As I said it is when we come to the trim size issue that things get complicated. Most people tend to go with the most common trim sizes, namely 5.25×8 in or 5.5×8.5 in. Personally I try to avoid these trim sizes and go with a 6×9 in format except when it comes to very short books. My reasoning here is simple enough: POD published books tend to be on the expensive end of the spectrum, and those smaller formats are associated with books we just can’t compete against in that regard. The larger format, which does not really have an impact on your printing costs, is pretty much the standard for a hardcover book. It also enables you to keep down the page count and to charge a little more per page. In the end I tend to prefer a 5.25×8 in format and a retail price of $9.95 for books that are less than 150 pages in that trim size (that means up to something like 40,000 words), and then I start counting from $10.95 for the books with a larger format according to the following table: Continue reading Price points, trim sizes and papers, oh my…
And now for an even more outrageous turn of events: as a punishment for the fact that I had the nerve to complain about the situation, amazon has decided to dissociate my e-mail address from my author central account, effectively leaving me stranded with the worst of both worlds. There is apparently no recourse and no appeal, though in the end I did manage to restore things manually… still a valuable lesson when it comes to the fact that this authorcentral is no friend of the author!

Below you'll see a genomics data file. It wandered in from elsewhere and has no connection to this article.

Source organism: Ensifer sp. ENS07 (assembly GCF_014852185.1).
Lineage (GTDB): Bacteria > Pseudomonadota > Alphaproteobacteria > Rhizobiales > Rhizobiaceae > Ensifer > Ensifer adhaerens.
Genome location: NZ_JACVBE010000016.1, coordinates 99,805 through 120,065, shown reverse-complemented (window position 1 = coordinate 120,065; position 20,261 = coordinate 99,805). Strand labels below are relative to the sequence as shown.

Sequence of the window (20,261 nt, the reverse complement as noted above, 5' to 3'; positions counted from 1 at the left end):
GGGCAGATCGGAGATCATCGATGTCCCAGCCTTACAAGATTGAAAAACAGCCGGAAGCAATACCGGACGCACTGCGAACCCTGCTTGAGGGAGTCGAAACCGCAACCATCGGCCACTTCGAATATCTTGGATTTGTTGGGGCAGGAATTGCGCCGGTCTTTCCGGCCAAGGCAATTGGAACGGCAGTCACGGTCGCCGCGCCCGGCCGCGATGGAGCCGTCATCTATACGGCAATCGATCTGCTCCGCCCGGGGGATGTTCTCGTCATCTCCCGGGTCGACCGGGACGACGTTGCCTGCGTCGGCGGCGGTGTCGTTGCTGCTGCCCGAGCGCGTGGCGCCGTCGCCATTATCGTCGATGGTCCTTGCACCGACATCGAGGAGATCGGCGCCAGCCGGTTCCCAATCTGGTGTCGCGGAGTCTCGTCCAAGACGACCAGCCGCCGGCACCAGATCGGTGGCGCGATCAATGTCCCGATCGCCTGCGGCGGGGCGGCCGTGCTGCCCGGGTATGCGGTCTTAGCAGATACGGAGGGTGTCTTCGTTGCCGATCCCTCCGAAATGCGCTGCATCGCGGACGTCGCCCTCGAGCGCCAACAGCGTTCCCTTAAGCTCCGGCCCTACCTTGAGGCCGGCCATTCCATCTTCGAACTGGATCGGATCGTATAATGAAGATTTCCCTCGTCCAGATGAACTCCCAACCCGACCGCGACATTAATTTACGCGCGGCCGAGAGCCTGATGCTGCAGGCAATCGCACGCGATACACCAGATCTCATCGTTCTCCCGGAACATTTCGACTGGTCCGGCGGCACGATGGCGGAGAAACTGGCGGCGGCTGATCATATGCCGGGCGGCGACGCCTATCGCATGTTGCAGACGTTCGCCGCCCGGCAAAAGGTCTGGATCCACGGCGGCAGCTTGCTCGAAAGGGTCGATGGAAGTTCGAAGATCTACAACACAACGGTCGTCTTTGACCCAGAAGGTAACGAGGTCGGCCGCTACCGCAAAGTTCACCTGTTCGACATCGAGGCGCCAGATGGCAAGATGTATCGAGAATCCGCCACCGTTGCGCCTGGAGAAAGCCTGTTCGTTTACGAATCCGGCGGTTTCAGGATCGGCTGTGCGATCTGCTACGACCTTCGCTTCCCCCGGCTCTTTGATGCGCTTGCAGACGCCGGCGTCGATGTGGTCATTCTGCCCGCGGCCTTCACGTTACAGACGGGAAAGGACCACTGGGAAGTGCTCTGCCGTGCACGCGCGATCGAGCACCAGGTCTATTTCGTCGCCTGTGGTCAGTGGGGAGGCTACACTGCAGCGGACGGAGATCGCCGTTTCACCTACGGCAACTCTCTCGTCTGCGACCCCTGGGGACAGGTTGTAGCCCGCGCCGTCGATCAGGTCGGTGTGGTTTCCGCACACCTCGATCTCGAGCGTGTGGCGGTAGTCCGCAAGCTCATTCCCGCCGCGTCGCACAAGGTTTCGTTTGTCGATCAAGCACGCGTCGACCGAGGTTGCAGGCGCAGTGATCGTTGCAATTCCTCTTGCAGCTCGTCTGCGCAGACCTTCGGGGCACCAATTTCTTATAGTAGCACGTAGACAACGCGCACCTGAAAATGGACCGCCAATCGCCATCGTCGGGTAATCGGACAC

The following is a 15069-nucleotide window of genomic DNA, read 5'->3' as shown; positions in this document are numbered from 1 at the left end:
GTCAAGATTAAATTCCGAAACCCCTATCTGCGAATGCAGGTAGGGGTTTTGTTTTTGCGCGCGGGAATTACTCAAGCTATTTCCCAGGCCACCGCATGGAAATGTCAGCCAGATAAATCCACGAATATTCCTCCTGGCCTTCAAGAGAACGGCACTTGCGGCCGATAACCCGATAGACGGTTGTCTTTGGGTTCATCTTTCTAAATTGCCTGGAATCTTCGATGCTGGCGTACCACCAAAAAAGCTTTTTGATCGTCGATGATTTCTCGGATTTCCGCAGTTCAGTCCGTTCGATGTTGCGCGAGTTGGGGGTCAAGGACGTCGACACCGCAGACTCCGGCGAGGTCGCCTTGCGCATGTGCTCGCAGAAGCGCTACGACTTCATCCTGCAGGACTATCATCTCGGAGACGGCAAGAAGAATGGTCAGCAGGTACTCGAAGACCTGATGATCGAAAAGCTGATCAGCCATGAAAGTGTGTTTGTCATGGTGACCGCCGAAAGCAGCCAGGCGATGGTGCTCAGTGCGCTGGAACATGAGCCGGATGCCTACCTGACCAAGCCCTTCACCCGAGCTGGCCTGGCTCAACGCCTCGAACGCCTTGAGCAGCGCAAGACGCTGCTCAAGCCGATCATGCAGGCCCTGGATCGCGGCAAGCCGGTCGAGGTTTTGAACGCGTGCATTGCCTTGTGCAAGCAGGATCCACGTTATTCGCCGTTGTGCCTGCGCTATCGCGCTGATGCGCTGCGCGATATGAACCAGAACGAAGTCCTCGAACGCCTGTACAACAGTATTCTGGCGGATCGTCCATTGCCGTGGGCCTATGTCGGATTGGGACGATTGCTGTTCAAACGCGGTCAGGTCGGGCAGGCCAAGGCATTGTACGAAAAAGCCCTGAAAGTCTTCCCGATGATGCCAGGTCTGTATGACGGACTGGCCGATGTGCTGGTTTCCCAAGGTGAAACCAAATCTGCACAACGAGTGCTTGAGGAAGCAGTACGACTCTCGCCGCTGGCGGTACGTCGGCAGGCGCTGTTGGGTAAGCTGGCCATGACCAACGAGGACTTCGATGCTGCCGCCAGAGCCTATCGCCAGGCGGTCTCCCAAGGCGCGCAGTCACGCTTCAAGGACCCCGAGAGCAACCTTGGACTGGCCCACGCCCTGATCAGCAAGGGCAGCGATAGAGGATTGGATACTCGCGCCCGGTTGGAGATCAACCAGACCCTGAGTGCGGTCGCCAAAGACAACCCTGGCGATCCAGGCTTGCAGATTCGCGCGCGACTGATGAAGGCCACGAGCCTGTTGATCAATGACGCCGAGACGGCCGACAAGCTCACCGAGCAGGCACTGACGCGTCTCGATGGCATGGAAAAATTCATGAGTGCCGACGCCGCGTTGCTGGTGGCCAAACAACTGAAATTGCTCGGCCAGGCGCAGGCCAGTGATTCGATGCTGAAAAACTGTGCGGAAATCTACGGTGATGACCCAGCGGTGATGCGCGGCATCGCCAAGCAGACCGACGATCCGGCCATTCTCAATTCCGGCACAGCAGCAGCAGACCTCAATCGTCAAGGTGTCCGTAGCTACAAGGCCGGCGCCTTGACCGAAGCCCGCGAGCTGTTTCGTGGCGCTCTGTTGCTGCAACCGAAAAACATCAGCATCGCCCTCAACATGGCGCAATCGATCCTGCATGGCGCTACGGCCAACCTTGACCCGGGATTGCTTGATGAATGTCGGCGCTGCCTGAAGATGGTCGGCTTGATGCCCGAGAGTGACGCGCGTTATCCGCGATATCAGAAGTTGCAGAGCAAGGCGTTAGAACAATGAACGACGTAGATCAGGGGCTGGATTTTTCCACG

A few days ago I decided to sign up for amazon’s author central as I had heard some pretty good things about that program, it featured some interesting goodies and hey, it was free, so what did I have to lose, right? Well, it turns out that I had a lot to lose, thank you oh so very much, because almost immediately the response I got by clicking my name in one of my books was a nicer page… in which all of my recent work, the ones that were actually published by amazon’s own subsidiary CreateSpace, were missing. Still, I didn’t panic as there was a note saying that those books would be added in a couple of days, which they were. So far, so… well, I wouldn’t say that was ‘good’, but I certainly wouldn’t go so far as to say it was ‘bad’. In fact it was only when those books were added that things took a turn for the worse.